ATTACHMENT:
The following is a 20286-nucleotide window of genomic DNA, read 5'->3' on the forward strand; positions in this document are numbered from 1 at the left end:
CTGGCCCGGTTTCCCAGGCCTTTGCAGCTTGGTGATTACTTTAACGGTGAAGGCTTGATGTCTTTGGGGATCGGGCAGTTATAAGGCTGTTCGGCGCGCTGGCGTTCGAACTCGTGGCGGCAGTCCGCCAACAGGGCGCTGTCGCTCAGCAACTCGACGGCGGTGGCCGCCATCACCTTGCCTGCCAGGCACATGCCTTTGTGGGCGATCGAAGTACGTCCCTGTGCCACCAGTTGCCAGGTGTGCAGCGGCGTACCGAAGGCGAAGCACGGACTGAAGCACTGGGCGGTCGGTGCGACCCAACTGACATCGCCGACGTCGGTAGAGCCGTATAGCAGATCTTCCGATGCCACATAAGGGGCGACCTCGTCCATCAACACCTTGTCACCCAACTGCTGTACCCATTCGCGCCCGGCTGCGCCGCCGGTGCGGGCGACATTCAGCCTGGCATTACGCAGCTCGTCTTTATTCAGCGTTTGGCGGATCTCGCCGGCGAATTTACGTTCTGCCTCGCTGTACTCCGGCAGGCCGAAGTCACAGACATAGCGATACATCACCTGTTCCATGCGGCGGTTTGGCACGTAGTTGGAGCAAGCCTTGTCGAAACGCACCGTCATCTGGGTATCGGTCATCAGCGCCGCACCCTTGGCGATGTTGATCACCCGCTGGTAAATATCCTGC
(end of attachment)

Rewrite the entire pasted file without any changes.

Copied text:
The following is a 20286-nucleotide window of genomic DNA, read 5'->3' on the forward strand; positions in this document are numbered from 1 at the left end:
CTGGCCCGGTTTCCCAGGCCTTTGCAGCTTGGTGATTACTTTAACGGTGAAGGCTTGATGTCTTTGGGGATCGGGCAGTTATAAGGCTGTTCGGCGCGCTGGCGTTCGAACTCGTGGCGGCAGTCCGCCAACAGGGCGCTGTCGCTCAGCAACTCGACGGCGGTGGCCGCCATCACCTTGCCTGCCAGGCACATGCCTTTGTGGGCGATCGAAGTACGTCCCTGTGCCACCAGTTGCCAGGTGTGCAGCGGCGTACCGAAGGCGAAGCACGGACTGAAGCACTGGGCGGTCGGTGCGACCCAACTGACATCGCCGACGTCGGTAGAGCCGTATAGCAGATCTTCCGATGCCACATAAGGGGCGACCTCGTCCATCAACACCTTGTCACCCAACTGCTGTACCCATTCGCGCCCGGCTGCGCCGCCGGTGCGGGCGACATTCAGCCTGGCATTACGCAGCTCGTCTTTATTCAGCGTTTGGCGGATCTCGCCGGCGAATTTACGTTCTGCCTCGCTGTACTCCGGCAGGCCGAAGTCACAGACATAGCGATACATCACCTGTTCCATGCGGCGGTTTGGCACGTAGTTGGAGCAAGCCTTGTCGAAACGCACCGTCATCTGGGTATCGGTCATCAGCGCCGCACCCTTGGCGATGTTGATCACCCGCTGGTAAATATCCTGC